Calling a Duck a Duck: The Take-Away from #ThotAudit

Image licensed under  CC0 Creative Commons

Image licensed under CC0 Creative Commons

Tax evasion is the bane of drug dealers, sex traffickers, and pretty much any other black-market professional. From the likes of the infamous Chicago crime lord Al Capone, to Former Vice President Spiro Agnew, this little insipid tick of the government has been a great tool to prosecute known actors in criminal markets when evidence of other crimes is unobtainable. This week the felony crime made news headlines again as an MRA named David Wu started a campaign called #ThotAudit, wherein he started mass reporting the “Premium Snapchat accounts” of women who recorded lewd and obscene material and sold access to it online. Critics of the movement took to twitter in defense of these “CamGirls” and “Sex Workers” claiming that this was essentially doxxing, and that those reporting were “acting like snitches. Defenders replied with a refrain of “If sex work is real work, then it must be taxed the same way.”

Personally, I don’t care much about the spin of the issue. My problem is in the labeling of the issue. These are not “girls with a side hustle”. These are not “CamGirls”. These are not “streamers”. They also are not prostitutes, hookers, or whores. By calling these women whores, hookers, and prostitutes, we incidentally lump them with legitimate victims in our society. The sex trafficked, the abused, and the desperate souls trying to escape literal poverty by any means necessary. Furthermore, by calling them “CamGirls”, you infantalise them and grant them a pass in the court of public opinion. These are grown women who know what they are doing and are getting paid for it. It is time we call these women what they are: professional black market producers of pornographic content.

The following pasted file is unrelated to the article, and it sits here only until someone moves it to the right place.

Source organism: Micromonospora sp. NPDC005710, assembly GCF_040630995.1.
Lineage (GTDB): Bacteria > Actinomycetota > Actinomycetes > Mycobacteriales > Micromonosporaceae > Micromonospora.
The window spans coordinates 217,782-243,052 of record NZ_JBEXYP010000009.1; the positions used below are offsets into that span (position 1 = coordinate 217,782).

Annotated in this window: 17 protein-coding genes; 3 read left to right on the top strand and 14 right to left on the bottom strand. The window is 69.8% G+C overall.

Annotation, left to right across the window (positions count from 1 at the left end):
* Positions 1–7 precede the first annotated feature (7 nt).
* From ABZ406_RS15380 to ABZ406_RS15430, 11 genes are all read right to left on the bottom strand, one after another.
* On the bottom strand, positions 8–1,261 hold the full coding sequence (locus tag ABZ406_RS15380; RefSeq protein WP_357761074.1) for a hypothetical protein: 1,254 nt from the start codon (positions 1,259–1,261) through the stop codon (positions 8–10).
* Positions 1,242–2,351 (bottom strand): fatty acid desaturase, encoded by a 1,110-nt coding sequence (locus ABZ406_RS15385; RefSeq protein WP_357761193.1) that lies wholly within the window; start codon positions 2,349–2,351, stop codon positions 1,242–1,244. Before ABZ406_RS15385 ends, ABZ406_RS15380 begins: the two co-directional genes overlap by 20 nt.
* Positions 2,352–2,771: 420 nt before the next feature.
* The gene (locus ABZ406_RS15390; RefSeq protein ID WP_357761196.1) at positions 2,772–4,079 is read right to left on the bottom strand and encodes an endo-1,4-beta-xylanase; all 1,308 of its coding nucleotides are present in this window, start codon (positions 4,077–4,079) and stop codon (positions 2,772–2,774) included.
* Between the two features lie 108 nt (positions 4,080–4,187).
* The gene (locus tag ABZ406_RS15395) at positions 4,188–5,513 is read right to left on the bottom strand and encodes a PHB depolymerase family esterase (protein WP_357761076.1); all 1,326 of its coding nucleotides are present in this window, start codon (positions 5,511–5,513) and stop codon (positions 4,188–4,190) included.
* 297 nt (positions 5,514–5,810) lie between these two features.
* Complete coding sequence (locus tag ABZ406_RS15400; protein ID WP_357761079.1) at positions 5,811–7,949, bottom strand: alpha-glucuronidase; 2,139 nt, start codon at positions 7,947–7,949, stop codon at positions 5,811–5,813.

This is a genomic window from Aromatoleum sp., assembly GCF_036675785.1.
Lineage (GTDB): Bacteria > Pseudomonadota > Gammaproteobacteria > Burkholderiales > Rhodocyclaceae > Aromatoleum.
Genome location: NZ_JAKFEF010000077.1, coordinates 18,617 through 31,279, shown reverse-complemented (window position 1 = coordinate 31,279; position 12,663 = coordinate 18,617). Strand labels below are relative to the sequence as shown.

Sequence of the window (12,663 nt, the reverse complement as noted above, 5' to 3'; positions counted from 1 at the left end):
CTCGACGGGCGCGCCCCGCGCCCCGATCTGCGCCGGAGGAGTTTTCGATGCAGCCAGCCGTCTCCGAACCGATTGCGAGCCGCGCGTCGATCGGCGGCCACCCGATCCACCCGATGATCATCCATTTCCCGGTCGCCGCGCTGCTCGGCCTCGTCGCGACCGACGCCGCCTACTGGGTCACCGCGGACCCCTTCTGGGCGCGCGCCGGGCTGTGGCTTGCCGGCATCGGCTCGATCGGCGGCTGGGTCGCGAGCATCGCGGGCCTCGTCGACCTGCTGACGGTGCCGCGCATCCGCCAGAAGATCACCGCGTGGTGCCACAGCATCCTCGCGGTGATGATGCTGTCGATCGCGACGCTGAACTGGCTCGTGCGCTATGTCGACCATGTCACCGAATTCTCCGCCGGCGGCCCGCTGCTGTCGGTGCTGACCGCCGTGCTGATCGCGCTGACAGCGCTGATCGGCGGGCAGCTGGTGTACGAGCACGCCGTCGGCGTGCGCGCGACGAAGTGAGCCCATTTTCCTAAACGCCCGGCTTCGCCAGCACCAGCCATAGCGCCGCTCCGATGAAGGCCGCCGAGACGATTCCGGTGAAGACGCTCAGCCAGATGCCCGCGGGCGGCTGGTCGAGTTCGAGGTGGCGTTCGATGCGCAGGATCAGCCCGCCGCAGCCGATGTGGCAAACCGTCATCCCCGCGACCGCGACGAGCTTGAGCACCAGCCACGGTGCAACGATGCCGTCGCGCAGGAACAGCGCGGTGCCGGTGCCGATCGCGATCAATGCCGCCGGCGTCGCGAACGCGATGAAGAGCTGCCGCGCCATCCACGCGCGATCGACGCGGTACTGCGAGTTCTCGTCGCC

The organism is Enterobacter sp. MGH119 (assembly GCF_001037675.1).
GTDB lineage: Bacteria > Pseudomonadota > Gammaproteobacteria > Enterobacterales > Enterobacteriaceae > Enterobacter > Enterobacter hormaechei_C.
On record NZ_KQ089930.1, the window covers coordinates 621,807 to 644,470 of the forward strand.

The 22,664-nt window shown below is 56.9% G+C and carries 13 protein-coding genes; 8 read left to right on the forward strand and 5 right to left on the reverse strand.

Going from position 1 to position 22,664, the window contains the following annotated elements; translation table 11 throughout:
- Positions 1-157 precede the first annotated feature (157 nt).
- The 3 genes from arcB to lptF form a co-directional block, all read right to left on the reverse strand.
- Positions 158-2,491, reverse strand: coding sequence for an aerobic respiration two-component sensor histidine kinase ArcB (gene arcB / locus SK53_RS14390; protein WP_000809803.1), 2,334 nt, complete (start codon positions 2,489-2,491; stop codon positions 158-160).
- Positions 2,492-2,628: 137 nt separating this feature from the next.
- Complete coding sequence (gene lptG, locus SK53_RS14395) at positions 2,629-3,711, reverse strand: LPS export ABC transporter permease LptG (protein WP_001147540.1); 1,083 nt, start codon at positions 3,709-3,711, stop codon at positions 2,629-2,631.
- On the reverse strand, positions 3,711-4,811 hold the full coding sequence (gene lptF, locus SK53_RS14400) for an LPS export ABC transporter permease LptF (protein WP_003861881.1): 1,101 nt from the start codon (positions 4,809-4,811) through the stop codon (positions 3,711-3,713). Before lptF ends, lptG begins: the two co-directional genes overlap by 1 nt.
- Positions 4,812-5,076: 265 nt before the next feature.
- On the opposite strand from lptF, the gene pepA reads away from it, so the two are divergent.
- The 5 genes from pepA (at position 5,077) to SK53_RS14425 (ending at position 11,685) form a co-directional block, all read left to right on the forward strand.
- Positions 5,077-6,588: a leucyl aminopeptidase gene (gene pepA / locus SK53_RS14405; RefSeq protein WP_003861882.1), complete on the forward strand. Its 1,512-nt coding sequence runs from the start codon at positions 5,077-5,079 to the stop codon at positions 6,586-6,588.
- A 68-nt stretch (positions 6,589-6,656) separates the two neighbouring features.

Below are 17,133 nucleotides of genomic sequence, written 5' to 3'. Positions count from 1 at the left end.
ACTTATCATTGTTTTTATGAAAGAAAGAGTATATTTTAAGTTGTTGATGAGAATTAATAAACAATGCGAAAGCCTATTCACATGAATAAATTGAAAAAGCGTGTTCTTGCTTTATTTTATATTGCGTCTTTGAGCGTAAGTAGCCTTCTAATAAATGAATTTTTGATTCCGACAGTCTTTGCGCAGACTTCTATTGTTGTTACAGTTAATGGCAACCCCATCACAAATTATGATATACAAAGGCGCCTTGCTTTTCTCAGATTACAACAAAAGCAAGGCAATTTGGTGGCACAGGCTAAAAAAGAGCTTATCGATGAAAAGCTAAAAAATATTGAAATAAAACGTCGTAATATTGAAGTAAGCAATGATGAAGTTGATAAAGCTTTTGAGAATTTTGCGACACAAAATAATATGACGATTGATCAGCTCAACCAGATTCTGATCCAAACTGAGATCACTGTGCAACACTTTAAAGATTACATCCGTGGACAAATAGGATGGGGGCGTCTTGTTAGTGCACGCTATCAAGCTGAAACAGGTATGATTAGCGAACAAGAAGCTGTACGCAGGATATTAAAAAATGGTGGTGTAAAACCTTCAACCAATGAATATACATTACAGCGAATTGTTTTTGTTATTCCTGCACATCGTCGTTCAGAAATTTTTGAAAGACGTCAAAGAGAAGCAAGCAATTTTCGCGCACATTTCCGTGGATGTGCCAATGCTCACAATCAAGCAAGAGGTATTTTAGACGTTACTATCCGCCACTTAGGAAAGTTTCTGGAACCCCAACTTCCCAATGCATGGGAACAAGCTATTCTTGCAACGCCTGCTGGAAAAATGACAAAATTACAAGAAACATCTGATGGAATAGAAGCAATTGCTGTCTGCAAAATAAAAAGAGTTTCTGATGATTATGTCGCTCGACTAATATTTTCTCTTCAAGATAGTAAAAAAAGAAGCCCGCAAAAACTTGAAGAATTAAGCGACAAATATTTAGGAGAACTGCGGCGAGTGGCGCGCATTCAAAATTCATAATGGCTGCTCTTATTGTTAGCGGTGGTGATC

If you don’t understand what I mean, this might shock you. While it is not illegal to consume pornographic material, (well if you’re an adult and there aren’t kids around) that doesn’t mean you can make porn. There is only one state where the production of pornographic content is legal in the United States and that is California. Due to the HIV and AIDS epidemic, It is also a HEAVILY regulated market. Permits, medical test, and all sorts of background checks and tax work must be done long before the camera starts to roll.

Now, I know what you are thinking, “Does this mean I break the law when I sext my significant other?” The answer is probably not. While there was a time not long ago where you might get charged if a photo of you got blasted on the internet, most states have passed sexting laws which ensure that private personal pictures are not considered pornography.

However, when discussing our tax evaders, we must acknowledge that these laws do not protect the aforementioned women because they are getting paid. This function makes it a business transaction which is not personal, nor private. In fact, most of these women will even sell pre-recorded videos and pictures. Just because the resolution is of relatively low-quality doesn’t make it not porn.

Now I can imagine another rebuttal might be, “Why does the government have the right to say what I can and can’t do with my body?” That’s question is not without merit, and the answer is simply, that it doesn’t. However, this isn’t an issue of what you do with your body, it’s an issue of what you bring to the marketplace. These amateur pornographers aren’t selling their bodies, they are selling a recording, and an obscene one at that. The government views this as low speech, which is not protected by the Constitution and thus can be regulated at all levels. Frankly, it matters little what side of this matter you belong to. At the end of the day, to call a goat, a goat and a duck, a duck, these are pornographers, and it is our duty to acknowledge that.

P. S.

For those wondering “But what about strippers?”, stripping laws differ based on state, county, and even city levels, with some jurisdictions allowing the recording of strippers, full nudity, and some even for touching (by patrons or otherwise), however other jurisdictions allow none of this. Regardless, this isn’t a fair comparison, because these girls are selling recordings of themselves doing overtly sexual acts. This is a completely different art form, with different open market regulations, the same way theaters have different regulations from cinemas. They are fundamentally apples and oranges.